By ITIL® from Experience ©
Many Communication Plans resemble an essay. They discuss at length the rationale and benefit of communicating to address stakeholders' needs and concerns in order to facilitate people's transition. Often, it forgets that it does not need to convince management on the value of communication since they authorized the preparation of this plan in the first place. The result is that the fundamentals of a communication plan are forgotten, making them difficult to action.
Fundamentally, a communication plan should identify:
- Who needs to know
- What they need to know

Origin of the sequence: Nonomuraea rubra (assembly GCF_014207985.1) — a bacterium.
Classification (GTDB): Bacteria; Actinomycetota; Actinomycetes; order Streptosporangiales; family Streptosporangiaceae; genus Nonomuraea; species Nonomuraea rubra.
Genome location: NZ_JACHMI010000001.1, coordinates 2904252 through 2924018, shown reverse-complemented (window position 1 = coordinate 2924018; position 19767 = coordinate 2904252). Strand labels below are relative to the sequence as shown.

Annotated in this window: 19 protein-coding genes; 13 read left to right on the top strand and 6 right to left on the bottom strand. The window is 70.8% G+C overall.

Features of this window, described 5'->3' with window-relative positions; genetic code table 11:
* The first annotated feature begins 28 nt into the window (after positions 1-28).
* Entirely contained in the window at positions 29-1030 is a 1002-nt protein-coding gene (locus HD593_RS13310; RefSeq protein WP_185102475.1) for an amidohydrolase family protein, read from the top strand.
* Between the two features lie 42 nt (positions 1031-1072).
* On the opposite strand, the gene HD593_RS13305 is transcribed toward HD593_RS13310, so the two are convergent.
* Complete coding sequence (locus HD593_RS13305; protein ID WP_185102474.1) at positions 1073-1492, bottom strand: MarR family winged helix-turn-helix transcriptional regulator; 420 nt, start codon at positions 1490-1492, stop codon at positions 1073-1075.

- The method how they will be informed
- Who is responsible for doing it
- When they need to be informed, and finally
- Track progress as people are informed.
A cover page, Table of Contents, introduction are not required to answer the above questions.
The following is a sample communication plan. A communication plan in this format can be one or two pages. Its simplicity makes it easy to complete, review and approve. As a working document it can be used to track progress. Of course, depending on the magnitude and complexity of the change, a comprehensive Work Breakdown Structure (WBS) and projects schedule may be required.
Last updated on: 2017-10-12
Published on: 2013-11-13
__" If you're not sick of your own message, you're not communicating it enough." Nick Van Weerdenburg, founder, CEO of Rangle.io
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